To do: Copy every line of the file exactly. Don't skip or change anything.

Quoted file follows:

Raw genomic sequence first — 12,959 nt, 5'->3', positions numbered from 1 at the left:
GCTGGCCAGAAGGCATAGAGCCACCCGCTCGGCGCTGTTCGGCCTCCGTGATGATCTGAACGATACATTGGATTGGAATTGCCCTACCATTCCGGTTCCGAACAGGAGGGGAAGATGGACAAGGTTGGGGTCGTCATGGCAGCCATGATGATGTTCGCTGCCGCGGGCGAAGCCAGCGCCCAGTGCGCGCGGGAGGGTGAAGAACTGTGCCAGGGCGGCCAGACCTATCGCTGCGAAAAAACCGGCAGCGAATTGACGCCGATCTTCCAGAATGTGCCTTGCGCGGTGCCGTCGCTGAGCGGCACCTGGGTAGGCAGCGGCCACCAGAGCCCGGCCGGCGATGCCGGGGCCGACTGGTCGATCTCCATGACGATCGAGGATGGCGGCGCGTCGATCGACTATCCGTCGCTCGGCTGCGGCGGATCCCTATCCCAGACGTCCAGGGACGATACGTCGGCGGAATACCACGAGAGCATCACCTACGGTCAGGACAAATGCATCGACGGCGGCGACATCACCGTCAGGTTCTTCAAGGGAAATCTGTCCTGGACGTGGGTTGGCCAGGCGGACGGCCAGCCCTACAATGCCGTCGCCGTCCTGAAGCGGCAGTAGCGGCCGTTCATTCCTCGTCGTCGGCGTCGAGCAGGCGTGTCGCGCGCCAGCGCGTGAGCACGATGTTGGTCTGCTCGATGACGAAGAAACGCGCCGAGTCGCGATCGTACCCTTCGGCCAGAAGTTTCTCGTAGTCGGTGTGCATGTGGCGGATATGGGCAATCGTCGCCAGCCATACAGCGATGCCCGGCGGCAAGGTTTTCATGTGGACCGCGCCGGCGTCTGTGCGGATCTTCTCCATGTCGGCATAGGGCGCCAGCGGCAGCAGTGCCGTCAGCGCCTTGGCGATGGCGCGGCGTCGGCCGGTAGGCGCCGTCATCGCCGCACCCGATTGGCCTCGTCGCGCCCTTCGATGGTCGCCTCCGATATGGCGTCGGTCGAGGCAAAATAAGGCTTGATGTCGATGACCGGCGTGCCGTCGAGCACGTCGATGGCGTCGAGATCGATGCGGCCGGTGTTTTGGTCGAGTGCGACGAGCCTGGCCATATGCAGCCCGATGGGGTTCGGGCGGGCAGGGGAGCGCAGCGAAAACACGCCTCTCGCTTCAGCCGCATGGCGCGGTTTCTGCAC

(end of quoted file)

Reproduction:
Raw genomic sequence first — 12,959 nt, 5'->3', positions numbered from 1 at the left:
GCTGGCCAGAAGGCATAGAGCCACCCGCTCGGCGCTGTTCGGCCTCCGTGATGATCTGAACGATACATTGGATTGGAATTGCCCTACCATTCCGGTTCCGAACAGGAGGGGAAGATGGACAAGGTTGGGGTCGTCATGGCAGCCATGATGATGTTCGCTGCCGCGGGCGAAGCCAGCGCCCAGTGCGCGCGGGAGGGTGAAGAACTGTGCCAGGGCGGCCAGACCTATCGCTGCGAAAAAACCGGCAGCGAATTGACGCCGATCTTCCAGAATGTGCCTTGCGCGGTGCCGTCGCTGAGCGGCACCTGGGTAGGCAGCGGCCACCAGAGCCCGGCCGGCGATGCCGGGGCCGACTGGTCGATCTCCATGACGATCGAGGATGGCGGCGCGTCGATCGACTATCCGTCGCTCGGCTGCGGCGGATCCCTATCCCAGACGTCCAGGGACGATACGTCGGCGGAATACCACGAGAGCATCACCTACGGTCAGGACAAATGCATCGACGGCGGCGACATCACCGTCAGGTTCTTCAAGGGAAATCTGTCCTGGACGTGGGTTGGCCAGGCGGACGGCCAGCCCTACAATGCCGTCGCCGTCCTGAAGCGGCAGTAGCGGCCGTTCATTCCTCGTCGTCGGCGTCGAGCAGGCGTGTCGCGCGCCAGCGCGTGAGCACGATGTTGGTCTGCTCGATGACGAAGAAACGCGCCGAGTCGCGATCGTACCCTTCGGCCAGAAGTTTCTCGTAGTCGGTGTGCATGTGGCGGATATGGGCAATCGTCGCCAGCCATACAGCGATGCCCGGCGGCAAGGTTTTCATGTGGACCGCGCCGGCGTCTGTGCGGATCTTCTCCATGTCGGCATAGGGCGCCAGCGGCAGCAGTGCCGTCAGCGCCTTGGCGATGGCGCGGCGTCGGCCGGTAGGCGCCGTCATCGCCGCACCCGATTGGCCTCGTCGCGCCCTTCGATGGTCGCCTCCGATATGGCGTCGGTCGAGGCAAAATAAGGCTTGATGTCGATGACCGGCGTGCCGTCGAGCACGTCGATGGCGTCGAGATCGATGCGGCCGGTGTTTTGGTCGAGTGCGACGAGCCTGGCCATATGCAGCCCGATGGGGTTCGGGCGGGCAGGGGAGCGCAGCGAAAACACGCCTCTCGCTTCAGCCGCATGGCGCGGTTTCTGCAC